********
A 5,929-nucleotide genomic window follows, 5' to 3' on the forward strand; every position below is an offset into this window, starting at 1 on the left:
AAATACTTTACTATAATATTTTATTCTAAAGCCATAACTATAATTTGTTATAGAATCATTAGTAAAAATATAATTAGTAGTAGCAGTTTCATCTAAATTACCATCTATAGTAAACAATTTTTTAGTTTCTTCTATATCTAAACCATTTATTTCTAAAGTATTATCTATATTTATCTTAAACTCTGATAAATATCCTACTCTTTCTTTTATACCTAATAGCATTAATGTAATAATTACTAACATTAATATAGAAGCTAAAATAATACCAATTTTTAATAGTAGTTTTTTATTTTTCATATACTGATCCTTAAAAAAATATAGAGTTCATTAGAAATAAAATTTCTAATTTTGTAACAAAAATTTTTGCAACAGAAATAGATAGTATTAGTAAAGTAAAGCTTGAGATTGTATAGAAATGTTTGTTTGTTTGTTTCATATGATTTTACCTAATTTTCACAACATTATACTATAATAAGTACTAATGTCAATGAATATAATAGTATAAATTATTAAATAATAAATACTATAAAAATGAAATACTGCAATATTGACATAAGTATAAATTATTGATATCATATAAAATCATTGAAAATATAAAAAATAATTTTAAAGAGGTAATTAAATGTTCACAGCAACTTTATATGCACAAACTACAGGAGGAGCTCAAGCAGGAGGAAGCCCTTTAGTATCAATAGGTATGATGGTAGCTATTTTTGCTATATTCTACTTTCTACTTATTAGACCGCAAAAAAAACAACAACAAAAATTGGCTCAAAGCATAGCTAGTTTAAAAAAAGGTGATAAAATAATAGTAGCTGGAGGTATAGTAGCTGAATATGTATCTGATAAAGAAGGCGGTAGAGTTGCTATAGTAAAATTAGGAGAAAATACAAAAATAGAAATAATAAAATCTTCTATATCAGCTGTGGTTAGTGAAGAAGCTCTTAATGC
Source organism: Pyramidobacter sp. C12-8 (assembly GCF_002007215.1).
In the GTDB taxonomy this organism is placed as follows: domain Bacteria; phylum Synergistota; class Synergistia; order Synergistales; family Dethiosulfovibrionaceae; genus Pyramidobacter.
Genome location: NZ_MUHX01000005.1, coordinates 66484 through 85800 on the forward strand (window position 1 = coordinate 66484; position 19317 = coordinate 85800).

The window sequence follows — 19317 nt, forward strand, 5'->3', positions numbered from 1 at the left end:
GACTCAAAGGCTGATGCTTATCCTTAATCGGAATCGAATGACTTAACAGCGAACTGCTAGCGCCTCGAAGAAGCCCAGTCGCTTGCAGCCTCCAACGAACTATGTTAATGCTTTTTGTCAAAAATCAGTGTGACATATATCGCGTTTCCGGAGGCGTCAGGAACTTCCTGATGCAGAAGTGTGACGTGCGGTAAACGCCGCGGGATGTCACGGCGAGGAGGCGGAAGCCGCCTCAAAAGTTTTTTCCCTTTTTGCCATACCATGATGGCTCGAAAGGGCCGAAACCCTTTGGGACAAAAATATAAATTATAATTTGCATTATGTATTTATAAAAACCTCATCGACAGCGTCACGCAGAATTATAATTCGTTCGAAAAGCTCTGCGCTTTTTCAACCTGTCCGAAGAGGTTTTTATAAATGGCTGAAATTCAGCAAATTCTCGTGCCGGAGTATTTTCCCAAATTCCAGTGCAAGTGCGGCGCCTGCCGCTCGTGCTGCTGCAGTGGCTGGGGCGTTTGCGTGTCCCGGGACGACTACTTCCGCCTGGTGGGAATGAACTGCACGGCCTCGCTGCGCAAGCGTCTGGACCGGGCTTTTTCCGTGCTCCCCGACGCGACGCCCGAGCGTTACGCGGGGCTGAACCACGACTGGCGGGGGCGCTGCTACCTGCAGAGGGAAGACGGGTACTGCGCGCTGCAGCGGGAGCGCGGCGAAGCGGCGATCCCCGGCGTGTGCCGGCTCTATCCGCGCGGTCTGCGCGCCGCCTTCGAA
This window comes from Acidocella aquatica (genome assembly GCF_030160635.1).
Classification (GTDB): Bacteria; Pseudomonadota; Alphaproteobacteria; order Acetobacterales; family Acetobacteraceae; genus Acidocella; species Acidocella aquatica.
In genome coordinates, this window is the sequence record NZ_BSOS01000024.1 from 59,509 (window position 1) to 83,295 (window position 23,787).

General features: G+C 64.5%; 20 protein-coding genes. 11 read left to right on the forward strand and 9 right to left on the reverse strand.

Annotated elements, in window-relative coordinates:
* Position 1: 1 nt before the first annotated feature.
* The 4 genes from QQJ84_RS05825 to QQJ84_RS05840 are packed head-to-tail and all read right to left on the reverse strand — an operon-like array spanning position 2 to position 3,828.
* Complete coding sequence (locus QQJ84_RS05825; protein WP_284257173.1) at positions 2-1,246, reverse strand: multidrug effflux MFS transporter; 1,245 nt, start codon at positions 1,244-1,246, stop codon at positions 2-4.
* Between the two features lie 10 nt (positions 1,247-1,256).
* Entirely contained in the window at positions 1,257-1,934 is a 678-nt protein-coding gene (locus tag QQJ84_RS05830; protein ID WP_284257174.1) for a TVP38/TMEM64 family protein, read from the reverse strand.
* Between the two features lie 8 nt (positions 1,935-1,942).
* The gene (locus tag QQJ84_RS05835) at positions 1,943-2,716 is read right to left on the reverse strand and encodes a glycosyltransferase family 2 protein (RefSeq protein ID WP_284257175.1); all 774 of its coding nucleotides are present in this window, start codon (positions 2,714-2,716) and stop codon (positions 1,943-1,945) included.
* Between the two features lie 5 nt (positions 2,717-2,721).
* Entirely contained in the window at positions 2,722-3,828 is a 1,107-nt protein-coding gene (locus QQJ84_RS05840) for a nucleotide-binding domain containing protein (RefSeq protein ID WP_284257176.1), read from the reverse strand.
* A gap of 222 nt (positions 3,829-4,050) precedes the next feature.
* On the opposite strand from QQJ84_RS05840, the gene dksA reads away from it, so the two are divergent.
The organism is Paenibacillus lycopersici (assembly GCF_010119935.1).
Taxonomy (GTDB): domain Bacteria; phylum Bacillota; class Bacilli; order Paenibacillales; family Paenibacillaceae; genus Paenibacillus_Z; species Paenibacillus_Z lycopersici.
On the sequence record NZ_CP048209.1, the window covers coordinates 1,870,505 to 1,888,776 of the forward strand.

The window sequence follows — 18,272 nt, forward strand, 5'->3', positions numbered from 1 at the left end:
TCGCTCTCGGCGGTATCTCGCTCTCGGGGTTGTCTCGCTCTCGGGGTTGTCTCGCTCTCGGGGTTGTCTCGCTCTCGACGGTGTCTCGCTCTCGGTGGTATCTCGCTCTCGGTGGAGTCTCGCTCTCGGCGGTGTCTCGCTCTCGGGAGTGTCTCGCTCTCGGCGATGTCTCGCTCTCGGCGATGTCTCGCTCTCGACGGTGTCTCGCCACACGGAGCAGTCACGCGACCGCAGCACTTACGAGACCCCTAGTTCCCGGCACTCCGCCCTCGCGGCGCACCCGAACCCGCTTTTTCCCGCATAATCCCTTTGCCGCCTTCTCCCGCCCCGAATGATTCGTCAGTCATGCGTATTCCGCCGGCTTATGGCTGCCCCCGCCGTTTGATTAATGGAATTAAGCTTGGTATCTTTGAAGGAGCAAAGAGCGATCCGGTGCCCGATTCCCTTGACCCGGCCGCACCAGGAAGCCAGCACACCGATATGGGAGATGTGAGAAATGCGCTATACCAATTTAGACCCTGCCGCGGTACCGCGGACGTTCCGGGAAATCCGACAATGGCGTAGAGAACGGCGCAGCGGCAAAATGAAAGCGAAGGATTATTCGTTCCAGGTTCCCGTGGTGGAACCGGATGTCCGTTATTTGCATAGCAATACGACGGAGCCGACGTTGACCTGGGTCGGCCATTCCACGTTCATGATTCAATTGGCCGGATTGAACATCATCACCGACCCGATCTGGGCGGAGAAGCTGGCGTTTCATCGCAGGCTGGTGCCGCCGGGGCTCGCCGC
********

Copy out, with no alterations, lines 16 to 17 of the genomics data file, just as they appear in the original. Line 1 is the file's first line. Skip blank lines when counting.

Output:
* Between the two features lie 10 nt (positions 1,247-1,256).
* Entirely contained in the window at positions 1,257-1,934 is a 678-nt protein-coding gene (locus tag QQJ84_RS05830; protein ID WP_284257174.1) for a TVP38/TMEM64 family protein, read from the reverse strand.